Media Shield Plan Advances in Senate; Would Protect Journalists Better

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The Senate Judiciary Committee approved a media shield bill that would make permanent the new U.S. Department of Justice guidelines on issuing subpoenas to journalists and allow federal judges to determine who is a journalist, the National Law Journal reports. The Free Flow of Information Act of 2013 passed on a 13-5 vote, with supporters saying the bill strikes the appropriate balance between protecting reporters from unwarranted intrusion and law enforcement's need for information and to protect national security.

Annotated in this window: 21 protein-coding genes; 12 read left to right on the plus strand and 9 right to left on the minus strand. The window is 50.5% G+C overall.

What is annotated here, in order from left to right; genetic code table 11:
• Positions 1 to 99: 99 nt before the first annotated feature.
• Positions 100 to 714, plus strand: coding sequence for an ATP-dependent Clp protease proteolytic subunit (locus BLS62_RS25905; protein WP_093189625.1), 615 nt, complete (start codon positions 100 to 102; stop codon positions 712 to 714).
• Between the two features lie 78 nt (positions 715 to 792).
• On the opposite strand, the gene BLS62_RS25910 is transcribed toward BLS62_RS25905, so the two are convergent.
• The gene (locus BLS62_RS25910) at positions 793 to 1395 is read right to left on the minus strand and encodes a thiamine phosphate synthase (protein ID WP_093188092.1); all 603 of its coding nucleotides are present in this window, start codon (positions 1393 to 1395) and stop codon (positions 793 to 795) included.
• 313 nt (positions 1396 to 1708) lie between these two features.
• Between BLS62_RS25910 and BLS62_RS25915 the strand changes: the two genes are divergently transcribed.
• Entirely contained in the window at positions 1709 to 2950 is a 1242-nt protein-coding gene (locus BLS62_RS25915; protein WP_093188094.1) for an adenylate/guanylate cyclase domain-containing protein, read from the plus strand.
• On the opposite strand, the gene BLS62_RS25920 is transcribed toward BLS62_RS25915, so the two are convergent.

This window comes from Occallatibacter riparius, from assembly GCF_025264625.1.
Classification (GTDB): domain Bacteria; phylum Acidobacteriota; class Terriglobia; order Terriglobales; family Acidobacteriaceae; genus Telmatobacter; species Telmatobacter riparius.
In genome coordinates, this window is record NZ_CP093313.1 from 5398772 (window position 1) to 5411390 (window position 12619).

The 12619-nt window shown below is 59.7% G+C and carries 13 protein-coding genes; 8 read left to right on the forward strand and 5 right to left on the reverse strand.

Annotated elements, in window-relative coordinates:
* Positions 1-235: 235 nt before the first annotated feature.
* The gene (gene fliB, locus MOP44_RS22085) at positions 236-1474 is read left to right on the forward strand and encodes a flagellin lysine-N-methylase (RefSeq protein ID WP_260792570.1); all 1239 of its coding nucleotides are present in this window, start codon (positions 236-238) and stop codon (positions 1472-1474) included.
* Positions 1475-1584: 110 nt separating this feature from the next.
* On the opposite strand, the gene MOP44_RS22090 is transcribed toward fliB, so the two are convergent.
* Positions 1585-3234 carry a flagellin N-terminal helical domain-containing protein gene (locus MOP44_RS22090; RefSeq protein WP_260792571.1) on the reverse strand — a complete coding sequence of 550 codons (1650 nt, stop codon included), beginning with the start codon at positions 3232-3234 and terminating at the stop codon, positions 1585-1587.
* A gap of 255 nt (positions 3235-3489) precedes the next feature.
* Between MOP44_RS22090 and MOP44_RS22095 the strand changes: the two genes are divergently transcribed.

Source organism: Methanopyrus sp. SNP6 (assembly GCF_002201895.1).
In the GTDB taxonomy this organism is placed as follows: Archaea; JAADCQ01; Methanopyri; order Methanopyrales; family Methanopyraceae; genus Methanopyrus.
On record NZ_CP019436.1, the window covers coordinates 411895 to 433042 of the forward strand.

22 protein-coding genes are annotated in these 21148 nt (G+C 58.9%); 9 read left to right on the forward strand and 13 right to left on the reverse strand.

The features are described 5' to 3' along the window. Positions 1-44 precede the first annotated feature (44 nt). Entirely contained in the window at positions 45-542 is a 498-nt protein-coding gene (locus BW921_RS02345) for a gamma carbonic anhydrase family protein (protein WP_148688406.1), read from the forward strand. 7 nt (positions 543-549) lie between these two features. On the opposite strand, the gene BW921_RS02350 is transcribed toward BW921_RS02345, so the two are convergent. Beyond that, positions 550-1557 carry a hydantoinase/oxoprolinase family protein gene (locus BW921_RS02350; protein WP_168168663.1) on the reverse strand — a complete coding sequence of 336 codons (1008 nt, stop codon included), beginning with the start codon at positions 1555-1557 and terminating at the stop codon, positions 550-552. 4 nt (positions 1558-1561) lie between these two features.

The bill strengthens protections for journalists, requiring the Justice Department to notify reporters within 90 days when their records are being subpoenaed. The guidelines include direct oversight by the attorney general when investigations of leakers involve journalists' constitutionally protected work materials, said the Reporters Committee for Freedom of the Press. The guidelines, and a push from Attorney General Eric Holder to pass a shield law came this summer amid controversy over the Justice Department's investigations of national security leaks to news organizations.

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